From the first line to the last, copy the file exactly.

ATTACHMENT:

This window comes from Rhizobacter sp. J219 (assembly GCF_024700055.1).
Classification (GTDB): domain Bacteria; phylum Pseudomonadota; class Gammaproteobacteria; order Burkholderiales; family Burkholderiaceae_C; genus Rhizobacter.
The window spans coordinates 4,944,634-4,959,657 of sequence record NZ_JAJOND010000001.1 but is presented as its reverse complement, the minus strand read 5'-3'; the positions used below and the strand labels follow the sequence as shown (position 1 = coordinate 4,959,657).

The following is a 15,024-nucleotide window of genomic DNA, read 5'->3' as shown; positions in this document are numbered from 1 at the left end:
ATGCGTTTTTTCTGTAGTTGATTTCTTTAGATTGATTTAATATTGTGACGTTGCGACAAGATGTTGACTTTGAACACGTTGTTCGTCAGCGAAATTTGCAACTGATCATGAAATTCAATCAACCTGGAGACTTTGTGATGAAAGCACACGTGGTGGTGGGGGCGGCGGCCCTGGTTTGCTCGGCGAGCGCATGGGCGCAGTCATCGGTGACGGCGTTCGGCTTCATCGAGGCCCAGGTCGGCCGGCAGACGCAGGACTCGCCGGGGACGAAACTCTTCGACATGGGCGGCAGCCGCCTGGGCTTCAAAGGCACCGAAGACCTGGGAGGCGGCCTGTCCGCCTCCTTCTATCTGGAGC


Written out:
This window comes from Rhizobacter sp. J219 (assembly GCF_024700055.1).
Classification (GTDB): domain Bacteria; phylum Pseudomonadota; class Gammaproteobacteria; order Burkholderiales; family Burkholderiaceae_C; genus Rhizobacter.
The window spans coordinates 4,944,634-4,959,657 of sequence record NZ_JAJOND010000001.1 but is presented as its reverse complement, the minus strand read 5'-3'; the positions used below and the strand labels follow the sequence as shown (position 1 = coordinate 4,959,657).

The following is a 15,024-nucleotide window of genomic DNA, read 5'->3' as shown; positions in this document are numbered from 1 at the left end:
ATGCGTTTTTTCTGTAGTTGATTTCTTTAGATTGATTTAATATTGTGACGTTGCGACAAGATGTTGACTTTGAACACGTTGTTCGTCAGCGAAATTTGCAACTGATCATGAAATTCAATCAACCTGGAGACTTTGTGATGAAAGCACACGTGGTGGTGGGGGCGGCGGCCCTGGTTTGCTCGGCGAGCGCATGGGCGCAGTCATCGGTGACGGCGTTCGGCTTCATCGAGGCCCAGGTCGGCCGGCAGACGCAGGACTCGCCGGGGACGAAACTCTTCGACATGGGCGGCAGCCGCCTGGGCTTCAAAGGCACCGAAGACCTGGGAGGCGGCCTGTCCGCCTCCTTCTATCTGGAGC